This content is not included in your SAE MOBILUS subscription, or you are not logged in.
A Plea for Linear Units as an Alternative to Decibels and Octaves
ISSN: 0148-7191, e-ISSN: 2688-3627
Published May 16, 2005 by SAE International in United States
Annotation ability available
Decibels were originally developed in the 1920s by the telephone industry (AT&T and Bell Labs). Initially the unit was the bel, derived from the name of Bell Labs and defined as the logarithm to the base 10 of the transmission loss of electrical power in telephone lines. It was also used for voice signals in telephones where the preferred unit became a tenth of a bel or decibel. The adoption of decibel for sound appears to be due principally to the dominant position of the Bell's acoustical research staff in the 1920s and 1930s. Octaves have their origin in music and were used to facilitate the use of analogue filters in partitioning the frequency scale. Partitioning into octaves divides the frequency scale into bands increasing in width by a factor of 2 with increasing frequency. To obtain greater resolution, the partitioning is often performed in 1/3 and sometimes in 1/12 octaves. However resolution remains poor particularly at higher frequencies. The ear can distinguish frequency differences that are much smaller than 1/3 or 1/12 octaves. Decibels and octave filtering originated in an era when slide rules and logarithmic tables were used for engineering computation. Nowadays digital signal processing with Fourier transforms provides much better resolution. Measurements are made in ordinary linear SI units followed by conversion into decibels and octaves. This final step is unnecessary. The data would be simpler and more informative if left in the linear SI form. Octaves and their fractions obscure frequency information. In some applications involving the measurement of vector quantities, such as sound power flow (intensity), the use of decibels and octave filtering is a definite impediment to the measurement. In this paper these questions are explored in detail. Also sound-power testing is proposed as an alternative to passby and other forms of noise testing in the auto industry. The benefits of sound-power testing are (a) it is independent of the test site and (b) it provides information identifying and quantifying the contributions of component noise sources.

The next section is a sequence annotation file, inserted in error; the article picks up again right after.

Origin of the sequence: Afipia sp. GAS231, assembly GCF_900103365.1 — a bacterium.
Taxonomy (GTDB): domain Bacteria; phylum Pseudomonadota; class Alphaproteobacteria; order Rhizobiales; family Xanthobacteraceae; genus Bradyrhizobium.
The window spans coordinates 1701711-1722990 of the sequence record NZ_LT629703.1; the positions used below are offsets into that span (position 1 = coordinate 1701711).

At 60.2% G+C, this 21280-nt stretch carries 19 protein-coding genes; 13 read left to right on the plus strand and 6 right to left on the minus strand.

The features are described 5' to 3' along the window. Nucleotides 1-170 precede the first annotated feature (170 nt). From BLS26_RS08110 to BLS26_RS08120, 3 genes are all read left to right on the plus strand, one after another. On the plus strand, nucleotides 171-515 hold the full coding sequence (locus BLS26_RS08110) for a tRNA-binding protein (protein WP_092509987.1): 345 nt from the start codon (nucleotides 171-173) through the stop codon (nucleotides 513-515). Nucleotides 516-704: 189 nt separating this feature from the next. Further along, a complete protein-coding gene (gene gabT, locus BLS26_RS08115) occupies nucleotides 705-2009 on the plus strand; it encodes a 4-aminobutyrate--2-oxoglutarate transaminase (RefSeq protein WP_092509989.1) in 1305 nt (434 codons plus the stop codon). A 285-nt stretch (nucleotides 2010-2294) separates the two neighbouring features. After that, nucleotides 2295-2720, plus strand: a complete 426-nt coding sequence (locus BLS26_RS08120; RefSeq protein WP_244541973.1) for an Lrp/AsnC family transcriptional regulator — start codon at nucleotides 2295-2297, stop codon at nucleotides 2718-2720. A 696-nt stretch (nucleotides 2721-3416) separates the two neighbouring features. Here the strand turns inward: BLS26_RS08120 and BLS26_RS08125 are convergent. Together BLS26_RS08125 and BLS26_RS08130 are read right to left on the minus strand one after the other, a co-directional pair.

|Technical Paper||Analytical Predictions for the Chain Drive System Resonance|
|Technical Paper||Accuracy and Limitations of Using an iOS Device for Noise and Vibration Measurements|
|Technical Paper||Acoustical Analysis of Composite Materials|
CitationHickling, R., "A Plea for Linear Units as an Alternative to Decibels and Octaves," SAE Technical Paper 2005-01-2549, 2005, https://doi.org/10.4271/2005-01-2549.
- Fahy F. J. “Sound Intensity” E&FN Spon, Chapman and Hall London 1995
- Clay C. S. Munk W. H. “Underwater Sound Transmission and SI Units” ECHOES Acoust. Soc. Amer. 1998
- Hickling R Brown R. L. “Analysis of acoustic communication by ants” Journ. Acoust. Soc. Amer. 108 4 1920 1929 2000
- Masden K. R. “Noise Measurents and the dB” Royal Aircraft Establishment Farnborough, England 1980
- Pierce A. D. “Acoustics: An Introduction to its Physical Principles and Applications” 57 59 Acoustical Society of America Woodbury New York 1989
- American National Standard “Preferred Frequencies and Band Numbers for Acoustical Measurements” American National Standards Institute New York 1976
- Chung J. Y. “Cross-spectral method of measuring acoustic intensity” General Motors Research Laboratories Warren, MI 1977
- Elko G. W. “Frequency Domain Estimation of the Complex Acoustic Intensity and Acoustic Energy Density” Pennsylvania State University 1984
- Hickling R. Lee P. “Determining Sound Power in Reverberation Rooms and Other Indoor Work Spaces using Vector Sound-Intensity Measurement” Proceedings NOISE-CON 97 1997
- Hickling R. Bolen L. N. Schumacher R. F. “Indoor System for Efficient Measurement of the SOUND Power of Light Vehicles and for Noise-Control Diagnostics” SAE Paper 891145 , P-222, Proceedings of Noise and Vibration Conference 1989
- Hickling R. Lee P. Wei W. “Investigation of Integration Accuracy of Sound Power Measurement using an Automated Sound-Intensity System” Applied Acoustics 1996
- Pope J. Hickling R. Feldmaier D. A. Blaser D. A. “The use of acoustic intensity scans for sound power measurement and noise source identification in surface transportation vehicles” SAE Paper No. 810401 , SAE Transactions 1981
- ““Determination of sound power levels of noise sources using sound intensity, Part I. Measurement at discrete points” International Organization for Standardization Geneva, Switzerland 1992
- “Engineering method for determination of sound power levels of noise sources using sound intensity” American National Standards Institute New York 1992